- Thomas Preston Centre for Fundamental Physics
- Centre for Physics in Health and Medicine
- Atomic, Molecular and Plasma
- Nano-bio Physics
- Particle Physics
- Radiation Physics
- Theoretical / Computational Physics
- School of Physics Seminars
- PhD Scholarships in Research and Teaching (SIRAT)
- Summer Research Studentships
- PhD opportunities and other vacancies
- International Students
Research within the School of Physics
For a list of recent research publication highlights within UCD School of Physics, click here.
The Thomas Preston Centre brings together researchers working on fundamental physics across the broad spectrum of physics.
The CPHM aims to create a multi-disciplinary environment of researchers to lead the translation of fundamental physics understanding and emerging state-of-the-art technologies into health and clinical applications.
UCD has a distinguished tradition in astrophysics, starting from pioneering work in the 1960’s on the development of ground-based high-energy gamma-ray astronomy. Astrophysics continues to be a vibrant area in UCD, with approximately 20 staff, researchers and students.
Innovative research includes developing, characterising and modelling extreme UV sources for applications in UV lithography for next generation semiconductor manufacturing, imaging nano/molecular structures, studying molecular dynamics by ultrafast laser imaging techniques, and studying double photoionisation with synchrotron radiation. Cutting-edge collaboration continues with Intel Ireland, Intel Components Research, USA and the group continues to create innovation from research by invention, collaboration, and company spin-out activity. For more information, contact Prof Padraig Dunne and Prof Emma Sokell.
Our research interests cover electronic, magnetic, photonic and plasmonic properties of materials and nanoscale structures, as well as soft matter modelling. The condensed matter physics group at UCD works on wide ranging topics at the forefront of modern physics research, including nanoelectronics, nanomaterials, advanced functional materials, and soft matter. Our theory groups use quantum many-body techniques, renormalization group methods, atomistic and coarse-grained molecular simulations, to understand the effect of interactions in quantum and soft matter. We also use methods of statistical physics to study self-organisation in complex biological systems and variety of non-equilibrium phenomena including collective behaviour. For more information, contact Dr Andrew Mitchell.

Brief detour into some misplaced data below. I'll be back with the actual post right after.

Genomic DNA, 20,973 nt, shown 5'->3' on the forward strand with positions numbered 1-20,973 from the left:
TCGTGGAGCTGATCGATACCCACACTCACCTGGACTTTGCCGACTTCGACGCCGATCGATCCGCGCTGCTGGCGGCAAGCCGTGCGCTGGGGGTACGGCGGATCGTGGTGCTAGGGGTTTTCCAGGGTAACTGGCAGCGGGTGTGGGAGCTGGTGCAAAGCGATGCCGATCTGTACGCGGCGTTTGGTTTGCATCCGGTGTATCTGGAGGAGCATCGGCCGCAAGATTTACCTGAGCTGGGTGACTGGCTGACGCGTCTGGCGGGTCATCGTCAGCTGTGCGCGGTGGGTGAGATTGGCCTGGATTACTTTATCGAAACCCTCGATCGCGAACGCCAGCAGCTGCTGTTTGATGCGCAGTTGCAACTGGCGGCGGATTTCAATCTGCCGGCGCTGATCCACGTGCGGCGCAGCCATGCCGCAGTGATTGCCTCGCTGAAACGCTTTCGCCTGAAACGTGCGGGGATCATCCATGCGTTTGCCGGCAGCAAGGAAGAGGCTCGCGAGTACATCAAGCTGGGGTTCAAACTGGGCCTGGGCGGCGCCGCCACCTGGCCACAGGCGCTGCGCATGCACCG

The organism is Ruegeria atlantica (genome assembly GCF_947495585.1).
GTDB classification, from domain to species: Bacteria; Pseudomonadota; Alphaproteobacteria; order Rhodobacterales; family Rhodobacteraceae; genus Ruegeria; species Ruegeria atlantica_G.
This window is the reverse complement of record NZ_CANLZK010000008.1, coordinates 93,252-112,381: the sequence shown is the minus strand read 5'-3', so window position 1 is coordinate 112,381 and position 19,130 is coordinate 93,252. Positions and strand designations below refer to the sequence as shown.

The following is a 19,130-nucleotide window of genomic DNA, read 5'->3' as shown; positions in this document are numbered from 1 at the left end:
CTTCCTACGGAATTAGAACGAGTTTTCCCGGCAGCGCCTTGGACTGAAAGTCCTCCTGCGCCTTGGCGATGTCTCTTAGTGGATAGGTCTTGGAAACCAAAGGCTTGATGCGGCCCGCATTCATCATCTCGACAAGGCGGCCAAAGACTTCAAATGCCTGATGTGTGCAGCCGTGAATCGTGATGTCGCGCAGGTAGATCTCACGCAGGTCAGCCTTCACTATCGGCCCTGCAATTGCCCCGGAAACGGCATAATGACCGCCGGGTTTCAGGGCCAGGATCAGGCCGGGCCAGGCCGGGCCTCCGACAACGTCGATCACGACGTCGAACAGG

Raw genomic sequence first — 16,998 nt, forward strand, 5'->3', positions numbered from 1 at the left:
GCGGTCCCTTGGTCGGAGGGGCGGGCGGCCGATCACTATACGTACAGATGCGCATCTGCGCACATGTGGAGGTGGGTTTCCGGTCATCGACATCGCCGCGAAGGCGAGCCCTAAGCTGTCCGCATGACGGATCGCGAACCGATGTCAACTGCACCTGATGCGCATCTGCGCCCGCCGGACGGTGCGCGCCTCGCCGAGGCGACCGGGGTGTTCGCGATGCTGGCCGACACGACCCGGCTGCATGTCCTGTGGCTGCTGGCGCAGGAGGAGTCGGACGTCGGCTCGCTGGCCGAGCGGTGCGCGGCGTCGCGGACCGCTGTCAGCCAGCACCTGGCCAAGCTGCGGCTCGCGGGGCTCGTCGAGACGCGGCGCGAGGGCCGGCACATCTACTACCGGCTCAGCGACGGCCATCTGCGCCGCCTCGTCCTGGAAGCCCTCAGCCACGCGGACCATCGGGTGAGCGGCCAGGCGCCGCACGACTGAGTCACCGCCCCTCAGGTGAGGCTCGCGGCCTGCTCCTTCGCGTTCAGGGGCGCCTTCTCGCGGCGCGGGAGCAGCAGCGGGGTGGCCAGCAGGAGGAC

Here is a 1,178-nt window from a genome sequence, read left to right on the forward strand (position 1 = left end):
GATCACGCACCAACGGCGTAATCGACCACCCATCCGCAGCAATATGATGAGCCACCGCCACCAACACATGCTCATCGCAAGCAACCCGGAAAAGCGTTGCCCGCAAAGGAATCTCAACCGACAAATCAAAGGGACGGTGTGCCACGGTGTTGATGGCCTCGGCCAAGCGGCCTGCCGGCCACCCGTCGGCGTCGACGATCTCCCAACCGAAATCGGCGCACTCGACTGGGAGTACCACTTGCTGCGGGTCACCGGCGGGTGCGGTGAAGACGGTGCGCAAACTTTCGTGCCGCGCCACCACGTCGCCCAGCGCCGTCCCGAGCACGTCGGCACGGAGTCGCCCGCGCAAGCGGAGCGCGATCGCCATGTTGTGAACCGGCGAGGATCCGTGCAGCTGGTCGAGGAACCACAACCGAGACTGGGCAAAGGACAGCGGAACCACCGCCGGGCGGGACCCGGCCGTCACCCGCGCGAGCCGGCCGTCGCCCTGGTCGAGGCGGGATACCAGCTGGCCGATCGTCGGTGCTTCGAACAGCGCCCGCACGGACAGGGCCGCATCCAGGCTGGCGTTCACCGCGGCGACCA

We perform fundamental physical research in the field of biological materials. The group has a world-class expertise in a variety of experimental and theoretical techniques. Novel methods are being developed to study complex biological macromolecules and proteins to further understand biological issues from photosynthesis to Alzheimers disease and CJD, and toxicity of nanomaterials. Research includes atomic force microscopy, surface plasmon polariton excitation, Raman spectroscopy, measuring intercellular forces, laser-optical imaging for unravelling live cell signalling and molecular modelling and simulation. For more information, contact Prof Dominic Zerulla.
Access to large-scale experiments at CERN is provided. Research includes top-quark and Higgs-boson physics with CMS at the Large Hadron Collider in CERN, building the LHCb detector and measuring Z and W cross-sections at 7 TeV to 1%, and testing the Standard Model to 1% from the ratio of Z/W cross-sections. For more information, please contact Prof Ronan McNulty or Prof Martin Grunewald.
The radiation laboratory specialises in measuring minute traces of artificial and natural radionuclides in the environment and is equipped with state-of-the-art high-resolution alpha gamma and x-ray spectrometry, and low-level beta spectrometry. Research activities also include Radioecology and Medical Physics, neutron spectroscopy and dosimetry in medical accelerators, accelerator mass spectrometry and nuclear microprobes, and environmental physics studies. For more information, contact Prof Luis Leon Vintro.
Research in theoretical physics at UCD spans many subject areas, including condensed matter, quantum theory, nano-bio, and nanoelectronics. Computational physics, whether calculations or simulations, forms a key part of modern research. Indeed, experiment and theory advance complimentary aspects of our understanding of the complexity of the natural world. Computational studies make the link between new theoretical concepts, and experimental observations of new phenomena. For more information, contact Prof Vladimir Lobaskin.